In the event of an emergency...

  • Stay tuned to a local radio or TV station for official weather and civil defense instructions.
  • Secure your home. Lock doors and windows. Know where to locate electrical, water, and gas service sources if advised to turn off utilities. Secure or store objects that may cause damage or injury.

Emergency Preparedness

  • Why Prepare For a Disaster?
  • When A Disaster Strikes...
  • Home Survival Kit Checklist
  • Useful Resources
  • Prepare A Business For Tsunami

Every day , millions of people wake up,  go to school, go to work, take kids to school, farm their land or go to ball  games.  But every so often the unexpected happens: an earthquake, a fire, a chemical spill or some other emergency. Routines are changed drastically, people are suddenly aware of how fragile their lives can be.

Disasters disrupt hundreds of thousands of lives every year and each disaster has lasting effects-people are seriously injured, sometimes killed, and property damage runs into the billions of dollars.

If a disaster occurs in your community, local government and disaster-relief organizations Will try to help you.  But you need to be ready as well. Local responders may not be able to reach you immediately after a disaster or they may need to focus their efforts elsewhere. Families and individuals who prepare can reduce the fear, anxiety and losses that surround disaster. They know what to do in a fire an where to seek shelter in a tornado. They can be ready to evacuate their homes, make their stays in public shelters more comfortable and know how to care for their basic medical needs.

People can also reduce the impact of disaster (flood proofing or elevating a home, securing items that could shake loose in an earth quake) and sometimes avoid the danger altogether.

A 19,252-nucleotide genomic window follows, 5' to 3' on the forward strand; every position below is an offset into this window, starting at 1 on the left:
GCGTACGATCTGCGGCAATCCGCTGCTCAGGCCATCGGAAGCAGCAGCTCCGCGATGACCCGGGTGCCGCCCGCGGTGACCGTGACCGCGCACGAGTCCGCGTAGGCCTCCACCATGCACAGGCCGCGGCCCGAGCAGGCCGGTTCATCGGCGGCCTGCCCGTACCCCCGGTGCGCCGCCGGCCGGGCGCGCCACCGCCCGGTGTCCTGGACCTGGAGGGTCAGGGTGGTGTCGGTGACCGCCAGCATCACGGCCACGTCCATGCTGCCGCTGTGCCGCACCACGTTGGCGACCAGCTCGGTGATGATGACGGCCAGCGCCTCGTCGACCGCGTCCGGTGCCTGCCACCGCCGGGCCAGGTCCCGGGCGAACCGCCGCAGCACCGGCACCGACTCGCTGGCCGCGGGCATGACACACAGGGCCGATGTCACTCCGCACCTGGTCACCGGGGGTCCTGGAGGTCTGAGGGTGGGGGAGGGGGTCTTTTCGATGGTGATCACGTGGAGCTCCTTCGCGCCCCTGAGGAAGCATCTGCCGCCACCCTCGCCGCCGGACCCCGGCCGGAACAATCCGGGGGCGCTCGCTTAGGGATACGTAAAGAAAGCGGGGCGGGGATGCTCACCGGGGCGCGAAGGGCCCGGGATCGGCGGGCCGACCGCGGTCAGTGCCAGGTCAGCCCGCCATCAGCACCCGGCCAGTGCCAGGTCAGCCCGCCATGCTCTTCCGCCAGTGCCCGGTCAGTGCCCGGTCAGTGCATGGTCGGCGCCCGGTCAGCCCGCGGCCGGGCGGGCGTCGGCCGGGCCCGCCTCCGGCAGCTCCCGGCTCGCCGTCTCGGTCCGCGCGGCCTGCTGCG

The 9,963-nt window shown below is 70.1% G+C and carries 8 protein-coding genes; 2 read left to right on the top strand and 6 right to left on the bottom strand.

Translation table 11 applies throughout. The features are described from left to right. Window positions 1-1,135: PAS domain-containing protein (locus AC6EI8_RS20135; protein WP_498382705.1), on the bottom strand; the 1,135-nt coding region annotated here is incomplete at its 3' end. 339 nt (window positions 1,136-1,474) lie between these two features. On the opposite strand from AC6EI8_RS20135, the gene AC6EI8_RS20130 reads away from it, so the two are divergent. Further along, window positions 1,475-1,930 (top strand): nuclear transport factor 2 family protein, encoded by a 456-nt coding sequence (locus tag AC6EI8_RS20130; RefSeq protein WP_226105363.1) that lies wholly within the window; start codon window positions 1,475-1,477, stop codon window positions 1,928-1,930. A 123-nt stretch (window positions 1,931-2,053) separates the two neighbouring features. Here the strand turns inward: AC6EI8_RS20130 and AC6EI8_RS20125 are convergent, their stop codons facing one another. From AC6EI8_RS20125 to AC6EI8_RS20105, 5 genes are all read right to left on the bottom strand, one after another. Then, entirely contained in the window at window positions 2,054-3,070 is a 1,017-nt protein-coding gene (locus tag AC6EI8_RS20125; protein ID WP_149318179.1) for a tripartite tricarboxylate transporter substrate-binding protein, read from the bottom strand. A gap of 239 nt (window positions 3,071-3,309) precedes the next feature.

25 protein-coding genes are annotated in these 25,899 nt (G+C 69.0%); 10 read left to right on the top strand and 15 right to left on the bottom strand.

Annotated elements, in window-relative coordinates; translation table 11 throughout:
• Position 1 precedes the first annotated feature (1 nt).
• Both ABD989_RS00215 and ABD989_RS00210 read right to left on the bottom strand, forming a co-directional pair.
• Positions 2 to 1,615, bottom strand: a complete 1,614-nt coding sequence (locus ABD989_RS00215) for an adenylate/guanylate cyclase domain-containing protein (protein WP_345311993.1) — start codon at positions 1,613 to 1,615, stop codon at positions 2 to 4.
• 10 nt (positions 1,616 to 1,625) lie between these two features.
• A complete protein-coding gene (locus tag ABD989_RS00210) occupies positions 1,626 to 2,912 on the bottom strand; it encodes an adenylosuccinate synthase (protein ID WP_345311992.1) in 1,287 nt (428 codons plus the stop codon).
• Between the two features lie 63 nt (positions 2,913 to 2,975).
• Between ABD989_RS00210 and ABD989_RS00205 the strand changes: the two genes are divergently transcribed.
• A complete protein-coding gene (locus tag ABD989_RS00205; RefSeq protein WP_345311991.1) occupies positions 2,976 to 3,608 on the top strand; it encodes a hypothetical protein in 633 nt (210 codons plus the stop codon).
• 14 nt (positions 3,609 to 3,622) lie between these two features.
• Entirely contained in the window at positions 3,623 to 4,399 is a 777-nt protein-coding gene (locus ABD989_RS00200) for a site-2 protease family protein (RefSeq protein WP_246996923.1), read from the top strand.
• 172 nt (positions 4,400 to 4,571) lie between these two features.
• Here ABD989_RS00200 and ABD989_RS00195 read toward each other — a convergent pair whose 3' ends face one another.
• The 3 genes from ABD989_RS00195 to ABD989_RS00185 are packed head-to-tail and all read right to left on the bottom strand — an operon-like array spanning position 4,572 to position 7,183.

You should know how to respond to severe weather or any disaster that could occur in your area-hurricanes, earthquakes, lighting, extreme cold or flooding.  You should also be ready to be self sufficient for at least 7 days.  This may mean providing for y our own shelter, first aid, food, water and sanitation.  This guide can help. It was developed by the Federal Emergency Management Agency (FEMA) the agency responsible for responding to natural disasters and for helping the state  and local governments and individuals prepare for emergencies.  It contains step-by-step advice on how to prepare for and how t respond to disasters. 

Do...

  • Prepare a home survival kit ready for use in emergencies.
  • Include basic first aid supplies and prescriptions (check with family physician)
  • Stock nonperishable food items for at least a 7 day supply for the entire household. Don't forget pets.
  • Plan in advance where to locate household members in case they are separated.
  • Store important papers and valuables in waterproof packaging where they can be easily reached if you plan to take these items with you.
  • keep the car gas tank at least 3/4 full.

Don't...

  • Use the telephone - Leave lines open for emergency calls only. Overloading circuits slows down the entire phone system.
  • Touch downed power lines or objects in contact. Severe shock or worse can result. Always assume that power lines are live.
  • Use Elevators - Power outages shut down elevator systems, often trapping occupants. Use stairways instead.
  • Go sightseeing - Cooperate with local officials. For your own safety, never enter high risk areas.
  • Spread rumors - Get the facts from official sources.

  • Portable radio
  • Extra batteries
  • Flashlights
  • Battery powered lantern(s)
  • Matches
  • First Aid Kit
  • Medications
  • Ice chest
  • Containers of water
    (minimum 2 qts. per person amp;per day)
  • 7-day non-perishable food supply
  • Sleeping bags or blankets
  • Personal toilet articles & sanitary needs
  • Change of clothing for each household member
  • Fuel for stoves, hibachis, and lanterns
  • Masking tape for windows & glass doors.
  • Extra pet food.

The following document was developed as part of a collaboration between the Pacific Tsunami Museum and the County of Hawaii Planning Department:

HOW TO PREPARE YOUR BUSINESS FOR THE NEXT TSUNAMI
A guide for businesses in the Hawaiian Islands